These images show how a Canadian wildlife officer single-handedly saved six beached whales by pushing them inch by inch back into the sea over the course of several hours.
Ryan Collier needed help for the last whale, which was the largest of the group and measured a whopping 14 feet.
The incident took place in Embree, which is a community just outside Lewisporte, a town in central Newfoundland on the eastern Canadian coast, on 22nd September.
Wildlife official and self-described “animal lover” Ryan Collier received a call from a local worker telling him that eight whales had beached the previous night when it was low tide.
The whales, long-finned pilot whales (Globicephala melas), which are also known as pothead whales, were still alive when he arrived on the scene apart from one young calf which did not make it.
Collier is quoted in local media outlet KSBY as saying: “I couldn’t give up. I can’t remember how long I was there working on a few of them, but I’ll never forget when I let the first one go and gave it a push out into deep water.”
He added: “I just stood up and watched this guy swim off in deep water, and I was like ‘that’s fantastic, that’s one, let’s see if I can do another’.”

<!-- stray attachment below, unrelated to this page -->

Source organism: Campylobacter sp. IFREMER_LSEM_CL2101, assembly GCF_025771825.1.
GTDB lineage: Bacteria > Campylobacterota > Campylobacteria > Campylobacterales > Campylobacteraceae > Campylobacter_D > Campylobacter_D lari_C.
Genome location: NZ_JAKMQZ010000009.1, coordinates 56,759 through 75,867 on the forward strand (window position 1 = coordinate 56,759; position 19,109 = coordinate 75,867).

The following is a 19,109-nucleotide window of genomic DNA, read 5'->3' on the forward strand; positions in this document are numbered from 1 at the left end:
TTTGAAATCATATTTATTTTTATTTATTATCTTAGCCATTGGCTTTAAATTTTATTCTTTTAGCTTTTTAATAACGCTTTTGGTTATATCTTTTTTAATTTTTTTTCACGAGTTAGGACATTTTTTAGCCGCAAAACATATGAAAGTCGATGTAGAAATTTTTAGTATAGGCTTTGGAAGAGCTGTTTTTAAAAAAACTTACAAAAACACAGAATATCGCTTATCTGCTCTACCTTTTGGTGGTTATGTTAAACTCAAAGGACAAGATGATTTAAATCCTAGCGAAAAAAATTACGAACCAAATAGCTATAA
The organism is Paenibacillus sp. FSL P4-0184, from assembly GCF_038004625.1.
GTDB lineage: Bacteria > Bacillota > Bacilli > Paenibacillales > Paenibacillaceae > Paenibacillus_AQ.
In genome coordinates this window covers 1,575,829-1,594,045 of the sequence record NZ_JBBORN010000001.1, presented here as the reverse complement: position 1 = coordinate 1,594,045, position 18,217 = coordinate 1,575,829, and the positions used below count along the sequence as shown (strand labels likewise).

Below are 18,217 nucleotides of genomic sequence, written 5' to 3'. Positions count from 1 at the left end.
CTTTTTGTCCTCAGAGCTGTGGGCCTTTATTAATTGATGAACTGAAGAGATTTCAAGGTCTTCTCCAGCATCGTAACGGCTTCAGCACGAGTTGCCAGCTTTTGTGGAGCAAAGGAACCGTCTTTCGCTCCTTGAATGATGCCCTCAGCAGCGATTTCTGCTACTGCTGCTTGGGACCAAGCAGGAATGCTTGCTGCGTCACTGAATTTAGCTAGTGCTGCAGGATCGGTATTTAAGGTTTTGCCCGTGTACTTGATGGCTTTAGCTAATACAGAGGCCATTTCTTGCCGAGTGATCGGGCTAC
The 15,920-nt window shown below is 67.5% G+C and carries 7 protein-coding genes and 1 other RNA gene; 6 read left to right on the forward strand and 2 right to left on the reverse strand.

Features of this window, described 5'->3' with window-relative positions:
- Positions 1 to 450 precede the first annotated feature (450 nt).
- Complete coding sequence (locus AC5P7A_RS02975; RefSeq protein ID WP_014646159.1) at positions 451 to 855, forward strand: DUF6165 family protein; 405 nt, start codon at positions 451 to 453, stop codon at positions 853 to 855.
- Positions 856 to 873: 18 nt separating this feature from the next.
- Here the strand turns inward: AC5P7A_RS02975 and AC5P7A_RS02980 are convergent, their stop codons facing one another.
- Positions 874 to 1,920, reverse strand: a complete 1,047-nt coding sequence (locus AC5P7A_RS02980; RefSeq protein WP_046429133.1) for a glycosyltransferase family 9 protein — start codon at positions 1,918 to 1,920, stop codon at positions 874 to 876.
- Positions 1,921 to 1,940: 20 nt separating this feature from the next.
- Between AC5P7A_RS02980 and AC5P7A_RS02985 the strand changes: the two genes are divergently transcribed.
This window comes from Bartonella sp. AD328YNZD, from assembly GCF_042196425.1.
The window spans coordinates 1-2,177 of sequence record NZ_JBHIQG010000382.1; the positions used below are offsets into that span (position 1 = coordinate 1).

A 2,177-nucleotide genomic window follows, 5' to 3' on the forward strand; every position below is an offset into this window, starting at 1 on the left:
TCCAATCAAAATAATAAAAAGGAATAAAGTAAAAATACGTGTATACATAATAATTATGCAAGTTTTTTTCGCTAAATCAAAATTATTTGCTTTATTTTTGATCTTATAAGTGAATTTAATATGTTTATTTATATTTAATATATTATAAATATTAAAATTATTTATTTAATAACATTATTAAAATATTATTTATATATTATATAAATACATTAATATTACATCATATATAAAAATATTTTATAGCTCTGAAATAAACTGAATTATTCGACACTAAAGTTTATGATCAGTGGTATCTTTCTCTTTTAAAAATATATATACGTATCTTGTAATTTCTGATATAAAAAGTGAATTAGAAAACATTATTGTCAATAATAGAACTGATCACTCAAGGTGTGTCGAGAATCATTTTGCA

At first, Collier tried reaching the Department of Fisheries and Oceans because they were better equipped to handle the situation, but they reportedly told him that they would not be able to get to the scene for hours.
So Collier went to the beach, rolled up his sleeves, and got his hands dirty, gently nudging each whale, one by one, one inch at a time, back out to sea.
Thankfully, the tide started to come in and this was enough of a boost to help him direct the whales away from the shore so they could start swimming again.
After three hours, he had rescued six of the seven remaining whales, but hypothermia was beginning to set in, with Collier saying that he was “exhausted”.
Two of his fellow officers, named as Mitchell Gillingham and Ryan Knott, arrived on the scene to help him, giving him some time to go home, get dry and change gear before returning to help them push the last whale back into deeper waters.
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Collier told local media outlet The Central Voice: “It was definitely one of the highlights of my career even though it had nothing to do with my job whatsoever.”
The Fisheries, Forestry and Agriculture Department of the Government of Newfoundland and Labrador in Canada said in a statement on social media: “Resource Enforcement Officer Ryan Collier took action to rescue 7 pot head whales that had become beached in the Town of Embree. Officer Collier’s quick response and efforts over a 3-hour period allowed the whales to survive.” (sic)
They congratulated him and added: “A great job indeed!”
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Story By: Joseph Sexton, Sub-Editor: Joseph Golder, Agency: Newsflash
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